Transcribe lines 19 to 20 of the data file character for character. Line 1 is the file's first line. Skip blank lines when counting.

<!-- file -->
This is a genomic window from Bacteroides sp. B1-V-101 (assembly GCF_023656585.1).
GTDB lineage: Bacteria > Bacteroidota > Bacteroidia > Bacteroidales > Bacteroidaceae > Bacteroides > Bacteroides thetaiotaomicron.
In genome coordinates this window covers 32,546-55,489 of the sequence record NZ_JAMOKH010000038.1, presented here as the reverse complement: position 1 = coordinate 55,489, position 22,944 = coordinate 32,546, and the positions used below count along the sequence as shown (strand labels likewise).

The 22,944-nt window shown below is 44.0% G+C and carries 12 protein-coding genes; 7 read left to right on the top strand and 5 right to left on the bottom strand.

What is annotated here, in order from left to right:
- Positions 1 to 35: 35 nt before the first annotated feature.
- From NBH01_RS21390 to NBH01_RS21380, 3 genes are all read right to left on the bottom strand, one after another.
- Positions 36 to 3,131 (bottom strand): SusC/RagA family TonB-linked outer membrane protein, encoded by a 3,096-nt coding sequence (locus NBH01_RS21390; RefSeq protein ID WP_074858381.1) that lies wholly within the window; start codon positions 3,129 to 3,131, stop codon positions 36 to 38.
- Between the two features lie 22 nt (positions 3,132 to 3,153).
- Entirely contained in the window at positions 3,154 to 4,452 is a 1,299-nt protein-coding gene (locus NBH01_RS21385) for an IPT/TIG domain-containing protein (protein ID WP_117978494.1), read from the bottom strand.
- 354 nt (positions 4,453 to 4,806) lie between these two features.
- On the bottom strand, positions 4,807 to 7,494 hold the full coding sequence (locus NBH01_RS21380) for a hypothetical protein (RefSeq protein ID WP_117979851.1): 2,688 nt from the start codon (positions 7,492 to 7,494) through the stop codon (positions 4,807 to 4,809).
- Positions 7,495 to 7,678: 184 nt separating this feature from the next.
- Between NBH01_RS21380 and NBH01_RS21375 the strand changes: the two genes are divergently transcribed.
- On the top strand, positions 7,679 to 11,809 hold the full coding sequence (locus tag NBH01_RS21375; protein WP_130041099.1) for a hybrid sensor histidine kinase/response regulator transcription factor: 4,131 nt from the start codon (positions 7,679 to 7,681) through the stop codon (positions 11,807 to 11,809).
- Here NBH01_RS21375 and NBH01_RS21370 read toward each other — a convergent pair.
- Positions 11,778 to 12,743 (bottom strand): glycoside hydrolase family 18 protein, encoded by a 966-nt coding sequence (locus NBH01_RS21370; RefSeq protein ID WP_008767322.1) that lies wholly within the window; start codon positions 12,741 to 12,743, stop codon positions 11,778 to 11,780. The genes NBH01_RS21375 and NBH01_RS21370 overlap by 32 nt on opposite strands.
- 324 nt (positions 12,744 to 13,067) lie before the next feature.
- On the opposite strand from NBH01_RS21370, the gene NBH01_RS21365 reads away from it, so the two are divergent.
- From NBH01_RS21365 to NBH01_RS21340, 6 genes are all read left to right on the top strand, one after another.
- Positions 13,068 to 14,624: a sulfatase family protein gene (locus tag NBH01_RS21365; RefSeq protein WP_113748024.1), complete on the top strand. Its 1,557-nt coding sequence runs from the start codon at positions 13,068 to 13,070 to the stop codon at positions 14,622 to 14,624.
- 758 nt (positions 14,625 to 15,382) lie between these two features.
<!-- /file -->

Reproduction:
- On the opposite strand from NBH01_RS21370, the gene NBH01_RS21365 reads away from it, so the two are divergent.
- From NBH01_RS21365 to NBH01_RS21340, 6 genes are all read left to right on the top strand, one after another.